Caudal: The heart blends with the diaphragm
If contrast is administered, the superior vena cava (SVC) can generally be separately contoured from the whole heart. In a noncontrast scan, the SVC can be included for simplification and consistency
Pericardium [34]The whole heartCardiac vessels run in the fatty tissue within the pericardium and should be included in the contours
Left atrium [34]Begins just inferior to the left pulmonary artery
Left ventricle [16, 34]The visible heart according to both CT images and heart anatomyTypically, anterior and to the left of the left atrium
Right atrium [34]NoStarts to the right of the aortic root superiorly
Right ventricle [34]NoLies directly beneath the sternum and connects to the pulmonary trunk
Left main coronary artery [34, 70]Defined from its origin in the aortic sinus to the first branchesOriginates from the left side of the ascending aorta, inferior to the right pulmonary artery
Right coronary artery [34, 70]Originates from the right side of the ascending aorta
Left anterior descending artery [34, 70]Defined from where they branched at the left or right main coronary artery to the caudal edge of the endocardial surface of the left ventricleOriginates from the left coronary artery and runs in the interventricular groove between the right and left ventricles
Left circumflex artery [34, 70]Originates from the left coronary artery and runs between the left atrium and ventricle
Right marginal artery [70]
Aortic valve [34]NoFound within the ascending aorta and seen in cross section on axial CT
Pulmonic valve [34]NoFound within the pulmonary trunk and seen in cross section on axial CT
Tricuspid valve [34]NoLocated between the right atrium and ventricle. It is difficult to see, but it is defined as the area where the blood pool between the atrium and ventricle is shared
Mitral valve [34]NoLocated between the left atrium and ventricle. It is difficult to see, but it is defined as the area where the blood pool between the atrium and ventricle is shared
Atrioventricular node [34]NoCannot be seen on CT. It is located on the basal portion of the interventricular septum and extends between the right atrium and ventricle
Anterior myocardial territory [16, 17, 70]Comprises the myocardium from the anterior surface of the heart up to 1.0 cm posteriorly and the main branches of the coronary arteries at the anterior portion of the heartIt is an imaged subregion in the anterior port of the heart as a high-risk region for breast cancer radiation therapy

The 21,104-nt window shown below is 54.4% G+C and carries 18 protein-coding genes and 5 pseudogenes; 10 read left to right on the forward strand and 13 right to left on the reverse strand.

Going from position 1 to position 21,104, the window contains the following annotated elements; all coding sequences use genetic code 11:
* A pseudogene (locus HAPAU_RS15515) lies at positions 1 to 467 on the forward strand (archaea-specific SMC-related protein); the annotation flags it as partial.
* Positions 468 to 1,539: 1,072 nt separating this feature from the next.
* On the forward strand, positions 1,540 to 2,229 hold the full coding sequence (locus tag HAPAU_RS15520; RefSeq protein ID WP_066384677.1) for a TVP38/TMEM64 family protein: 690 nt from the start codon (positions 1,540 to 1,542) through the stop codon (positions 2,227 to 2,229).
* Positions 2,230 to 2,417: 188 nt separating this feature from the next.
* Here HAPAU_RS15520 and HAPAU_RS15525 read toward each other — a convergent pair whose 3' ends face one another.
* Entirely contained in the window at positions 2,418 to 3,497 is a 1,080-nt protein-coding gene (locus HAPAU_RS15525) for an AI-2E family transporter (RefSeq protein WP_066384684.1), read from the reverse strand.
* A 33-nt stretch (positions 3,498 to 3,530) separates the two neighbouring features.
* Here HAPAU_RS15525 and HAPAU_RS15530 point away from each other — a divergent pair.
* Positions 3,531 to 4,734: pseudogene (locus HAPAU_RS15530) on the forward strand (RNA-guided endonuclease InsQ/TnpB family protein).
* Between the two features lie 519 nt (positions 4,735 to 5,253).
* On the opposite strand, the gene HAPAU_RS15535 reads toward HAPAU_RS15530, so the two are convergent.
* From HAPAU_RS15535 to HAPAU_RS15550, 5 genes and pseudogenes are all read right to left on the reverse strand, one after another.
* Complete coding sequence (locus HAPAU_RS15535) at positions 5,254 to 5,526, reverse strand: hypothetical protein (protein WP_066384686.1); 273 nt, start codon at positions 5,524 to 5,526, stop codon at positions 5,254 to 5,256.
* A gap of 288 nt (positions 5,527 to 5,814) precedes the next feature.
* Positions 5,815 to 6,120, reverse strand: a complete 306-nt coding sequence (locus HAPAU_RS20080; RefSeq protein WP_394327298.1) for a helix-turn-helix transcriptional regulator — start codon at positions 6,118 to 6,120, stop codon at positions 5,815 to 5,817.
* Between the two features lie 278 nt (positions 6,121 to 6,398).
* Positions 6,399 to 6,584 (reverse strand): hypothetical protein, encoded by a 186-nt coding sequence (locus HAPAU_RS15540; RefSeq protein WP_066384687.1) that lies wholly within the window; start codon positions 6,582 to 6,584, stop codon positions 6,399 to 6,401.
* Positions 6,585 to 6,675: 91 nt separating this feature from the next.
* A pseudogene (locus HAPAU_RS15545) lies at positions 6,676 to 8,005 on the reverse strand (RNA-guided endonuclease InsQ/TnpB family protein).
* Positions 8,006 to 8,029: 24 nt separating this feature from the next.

Table 1.

Recommended delineations of the heart and substructures.

9. Conclusion

As a significant radiation-induced toxicity, RRHD should not be neglected during clinical decision-making, especially for patients who could be cured by modern anticancer modalities. RRHD includes radiation-induced death from heart diseases, as well as clinical and subclinical heart disease. Advanced RT techniques including breath control, IMRT, and imaging-guided RT might be used to avoid or spare cardiac doses and/or volume, which might translate into decreased incidence of RRHD. Furthermore, the significance and implications of RRHD differ depending on the clinical scenario; therefore, a consensus has not yet been reached regarding the recommended dose-volume limits. It is prudent to minimize the cardiac dose/volume and optimize the patient cardiovascular risk profiles. The recognition, prevention and prediction, and treatment of RRHD should be within the domain of oncocardiology, which requires close collaboration between oncologists and cardiologists [14, 63].


This work was granted by Shenzhen Scientific Innovation in basic research project JCYJ20160422162900408 and Shenzhen Sanming Project.

© 2017 The Author(s). Licensee IntechOpen. This chapter is distributed under the terms of the Creative Commons Attribution 3.0 License, which permits unrestricted use, distribution, and reproduction in any medium, provided the original work is properly cited.

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Wenyong Tan, Xianming Li and Yong Dai (May 17th 2017). Radiation-Related Heart Disease: Up-to-Date Developments, Radiotherapy, Cem Onal, IntechOpen, DOI: 10.5772/67325. Available from: